Anti-Israel Professor Judith Butler to Speak at NYC Jewish Museum
Jewish anti-Israel professor Judith Butler will be featured by New York’s Jewish Museum in an event about existentialist Jewish writer Franz Kafka, and her critics on Wednesday were quick to call out the institution and its chief curator for their “Kafka-esque” move.
Israeli artist, playwright and professor, Dahn Hiuni, who pilloried Butler last week in an interview in The Algemeiner, on Wednesday said he was “speechless” and that the news of the Jewish Museum event was “horrible, but upon reflection, I’m not surprised.”
Hiuni said that Chief Curator Norman Kleeblatt, who “likes to travel in those academic circles,” should be criticized for the decision to host Butler at a Jewish venue because of what she represents. “As PhDs in art history, they are aligned with ultra-left, politically correct bodies, such as the College Art Association (CAA), where there is much anti-Israel sentiment.”
Last week, Hiuni, son of the late Israeli film producer and writer Amatsia Hiuni, described to The Algemeiner how he was so ashamed at Butler’s recent anti-Israel commentary that he petitioned Penn state, the university where he received his doctorate, to strike all the references to her in his 2005 thesis.
Hiuni said he had created a new movement called RDS -Retractions and Disavowals in Scholarship – to discourage Butler’s brand of academic support for BDS – the boycott, divestment and sanction movement.
His goal, he said, is to transform the public debate over BDS into one about RDS by encouraging academics to revisit their work to excise all the references from scholars who have lost credibility in the past few years as public intellectuals because of their support for radical anti-Israel groups, especially those academics whose specialties have nothing to do with the subject matter.
Butler is a Comparative Literature and Critical Theory professor, at University of California, Berkeley, visiting professor in the Humanities at Columbia University, in New York, and is the Hannah Arendt Chair, European Graduate School, in Switzerland. Rather than for work in her field of expertise, Butler is being criticized for her “extra-curricular activities,” in Hiuni’s words, namely, her political writing against Israel.
In an article entitled The Voices of BDS, published by The Algemeiner, Asaf Romirowsky, Middle East analyst and adjunct scholar at the Foundation for Defense for Democracies and the Middle East Forum, wrote that Butler “loathes Israel to a point where she has unapologetically whitewashed Israel’s foes, labeling Hamas and Hezbollah [now recognized internationally as terrorist groups] as ‘social movements that are progressive, that are on the left, that are part of a global left.'”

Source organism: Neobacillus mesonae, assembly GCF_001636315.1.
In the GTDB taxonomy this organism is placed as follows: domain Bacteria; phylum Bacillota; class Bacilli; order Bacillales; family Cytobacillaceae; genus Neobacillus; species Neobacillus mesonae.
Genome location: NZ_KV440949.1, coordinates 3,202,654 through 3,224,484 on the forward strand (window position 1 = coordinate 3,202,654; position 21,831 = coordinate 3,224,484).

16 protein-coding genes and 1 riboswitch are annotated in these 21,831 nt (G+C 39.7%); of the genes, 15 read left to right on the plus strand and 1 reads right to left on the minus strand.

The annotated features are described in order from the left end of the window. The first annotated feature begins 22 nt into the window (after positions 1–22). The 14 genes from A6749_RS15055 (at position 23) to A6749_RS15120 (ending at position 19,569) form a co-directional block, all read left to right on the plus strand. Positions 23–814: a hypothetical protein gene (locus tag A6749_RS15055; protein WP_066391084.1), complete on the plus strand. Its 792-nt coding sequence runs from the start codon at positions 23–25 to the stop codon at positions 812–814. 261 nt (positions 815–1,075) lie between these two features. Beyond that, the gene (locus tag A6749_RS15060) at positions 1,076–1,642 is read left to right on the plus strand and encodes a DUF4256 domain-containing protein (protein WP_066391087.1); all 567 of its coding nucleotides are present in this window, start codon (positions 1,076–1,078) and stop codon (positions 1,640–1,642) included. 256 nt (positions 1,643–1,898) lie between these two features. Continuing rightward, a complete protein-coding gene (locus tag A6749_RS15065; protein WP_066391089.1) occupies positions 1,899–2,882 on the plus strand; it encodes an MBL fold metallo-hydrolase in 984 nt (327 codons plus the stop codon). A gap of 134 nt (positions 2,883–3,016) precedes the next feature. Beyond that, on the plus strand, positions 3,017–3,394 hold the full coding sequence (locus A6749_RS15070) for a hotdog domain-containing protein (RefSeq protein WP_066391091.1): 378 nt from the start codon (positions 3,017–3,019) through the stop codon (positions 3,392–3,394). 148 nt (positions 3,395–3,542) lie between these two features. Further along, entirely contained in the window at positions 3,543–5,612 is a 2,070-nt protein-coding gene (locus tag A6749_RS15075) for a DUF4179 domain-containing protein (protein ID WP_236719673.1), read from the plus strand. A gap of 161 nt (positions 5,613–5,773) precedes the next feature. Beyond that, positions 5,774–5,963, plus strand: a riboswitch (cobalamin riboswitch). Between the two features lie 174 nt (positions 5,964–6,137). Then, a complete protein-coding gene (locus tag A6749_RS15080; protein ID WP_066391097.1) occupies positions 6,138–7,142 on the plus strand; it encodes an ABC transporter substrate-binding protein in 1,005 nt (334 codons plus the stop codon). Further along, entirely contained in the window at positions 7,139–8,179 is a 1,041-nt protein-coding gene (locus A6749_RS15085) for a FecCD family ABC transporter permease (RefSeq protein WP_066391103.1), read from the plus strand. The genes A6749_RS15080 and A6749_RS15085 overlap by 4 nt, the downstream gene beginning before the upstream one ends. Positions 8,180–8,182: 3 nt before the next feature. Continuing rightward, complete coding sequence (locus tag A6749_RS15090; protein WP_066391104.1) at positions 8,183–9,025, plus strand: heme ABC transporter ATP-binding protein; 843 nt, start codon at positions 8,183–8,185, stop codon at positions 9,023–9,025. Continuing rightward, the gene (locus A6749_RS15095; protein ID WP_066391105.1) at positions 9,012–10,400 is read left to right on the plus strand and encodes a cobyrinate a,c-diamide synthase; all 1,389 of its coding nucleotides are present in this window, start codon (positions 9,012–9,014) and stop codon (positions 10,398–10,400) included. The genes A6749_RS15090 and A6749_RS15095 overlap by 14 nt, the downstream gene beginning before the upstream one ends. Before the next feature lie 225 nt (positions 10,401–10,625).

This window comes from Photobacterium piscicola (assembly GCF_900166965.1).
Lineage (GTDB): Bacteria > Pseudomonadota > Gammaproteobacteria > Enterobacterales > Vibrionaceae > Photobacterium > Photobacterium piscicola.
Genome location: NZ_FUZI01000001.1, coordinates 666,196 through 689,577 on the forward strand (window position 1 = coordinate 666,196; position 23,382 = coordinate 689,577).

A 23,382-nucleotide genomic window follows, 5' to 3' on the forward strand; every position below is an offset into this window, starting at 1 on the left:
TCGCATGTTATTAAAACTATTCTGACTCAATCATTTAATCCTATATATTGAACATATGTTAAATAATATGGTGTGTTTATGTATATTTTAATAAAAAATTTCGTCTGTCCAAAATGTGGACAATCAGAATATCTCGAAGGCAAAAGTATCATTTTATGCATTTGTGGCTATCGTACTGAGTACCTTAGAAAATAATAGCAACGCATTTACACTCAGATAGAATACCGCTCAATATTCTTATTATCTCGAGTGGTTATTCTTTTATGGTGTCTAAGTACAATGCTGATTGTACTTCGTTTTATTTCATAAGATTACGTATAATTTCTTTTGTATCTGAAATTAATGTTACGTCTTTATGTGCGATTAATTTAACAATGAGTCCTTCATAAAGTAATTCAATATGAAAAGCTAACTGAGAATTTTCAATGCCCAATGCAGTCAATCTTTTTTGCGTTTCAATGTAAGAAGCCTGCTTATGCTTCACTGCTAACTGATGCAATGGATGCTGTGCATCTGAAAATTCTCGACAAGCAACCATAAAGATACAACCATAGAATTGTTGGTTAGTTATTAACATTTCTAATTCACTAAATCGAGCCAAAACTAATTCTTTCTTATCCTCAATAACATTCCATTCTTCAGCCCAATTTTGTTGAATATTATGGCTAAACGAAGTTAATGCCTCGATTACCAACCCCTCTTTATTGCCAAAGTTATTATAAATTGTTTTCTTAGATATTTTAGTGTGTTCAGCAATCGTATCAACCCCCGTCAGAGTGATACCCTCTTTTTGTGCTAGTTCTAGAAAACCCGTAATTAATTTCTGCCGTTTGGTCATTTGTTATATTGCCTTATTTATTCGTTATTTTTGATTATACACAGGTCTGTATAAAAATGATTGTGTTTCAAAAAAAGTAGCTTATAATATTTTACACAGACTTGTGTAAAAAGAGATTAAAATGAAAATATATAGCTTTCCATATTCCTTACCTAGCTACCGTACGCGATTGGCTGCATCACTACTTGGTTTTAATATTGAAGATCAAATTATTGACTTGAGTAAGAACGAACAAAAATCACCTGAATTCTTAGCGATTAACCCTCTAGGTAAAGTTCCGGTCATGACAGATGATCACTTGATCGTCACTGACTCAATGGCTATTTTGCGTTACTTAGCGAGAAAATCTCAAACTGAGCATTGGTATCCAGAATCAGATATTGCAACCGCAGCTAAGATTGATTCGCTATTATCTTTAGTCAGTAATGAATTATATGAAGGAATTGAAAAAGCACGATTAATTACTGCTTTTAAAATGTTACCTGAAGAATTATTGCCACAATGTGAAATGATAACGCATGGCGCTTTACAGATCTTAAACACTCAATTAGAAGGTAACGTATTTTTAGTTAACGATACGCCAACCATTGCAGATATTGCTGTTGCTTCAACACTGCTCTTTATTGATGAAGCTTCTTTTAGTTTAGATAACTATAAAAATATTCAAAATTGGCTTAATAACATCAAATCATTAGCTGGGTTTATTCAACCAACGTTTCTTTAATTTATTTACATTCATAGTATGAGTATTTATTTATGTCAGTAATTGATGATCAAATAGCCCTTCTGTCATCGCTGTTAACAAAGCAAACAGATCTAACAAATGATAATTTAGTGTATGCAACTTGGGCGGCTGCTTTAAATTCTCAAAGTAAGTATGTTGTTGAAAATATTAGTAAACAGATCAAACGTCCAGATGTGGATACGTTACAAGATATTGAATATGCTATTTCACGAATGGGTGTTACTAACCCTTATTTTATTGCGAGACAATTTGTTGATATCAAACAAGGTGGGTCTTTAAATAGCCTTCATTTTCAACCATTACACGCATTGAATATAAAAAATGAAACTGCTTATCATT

Her critics, including Hiuni, also point out that Butler, a Jewish, American, lesbian intellectual, might thrive within modern Israel, but could be executed by the very same Hamas and Hezbollah movements that she praises.
“I am very frustrated with their ambivalence, people who have never even been to Israel, a Jew, a lesbian, an intellectual, faulting Israeli democracy and praising its opposite, Hamas or Hezbollah,” Hiuni said last week. “The world has gone mad, but it’s our duty as artists to find ways to tell the truth.”
Fittingly, the March 6th Jewish Museum event is entitled, “Wish You Were Here: Franz Kafka.” The museum describes the Butler event as a “conversation between Franz Kafka, represented by Judith Butler, and Jens Hoffmann, Deputy Director, Exhibitions and Public Programs,” from the museum.
The second event in its 10-part ‘Wish You Were Here’ series, the show features Hoffman re-interviewing a subject of Andy Warhol’s 1980 iconic collection, ‘Ten Portraits of Jews of the Twentieth Century,‘ with the luminaries now portrayed by “prominent experts, as if each were coming to the Museum to have a conversation in the present day.”
In December, Dr. Sigmund Freud was interpreted by Freud scholar Michael S. Roth, and the museum said on Wednesday that future events will include George Gershwin and Gertrude Stein. Warhol’s collection also featured paintings of Golda Meir and Louis Brandeis.
In a statement to The Algemeiner, The Jewish Museum’s communication department said: “Dialogue and the sharing of multiple perspectives related to art and Jewish culture are central to The Jewish Museum’s public programs.”
“Judith Butler is a noted scholar and author who has lectured and written extensively on Franz Kafka,” it said. “Her politics were not a factor in her participation. Program speakers are chosen on the basis of their expertise in the subject to be discussed not their personal political views.”
Hiuni said: “Of course, she is welcome to speak about Kafka anywhere she is invited, I just think it’s in poor taste.”
“I cannot help but come back to the irony of her name,” he said. “Judith, Jewess, from Judea. It’s so ridiculous.” The BDS movement insists Judea should not belong to Jews. “How Kakfa-esque.”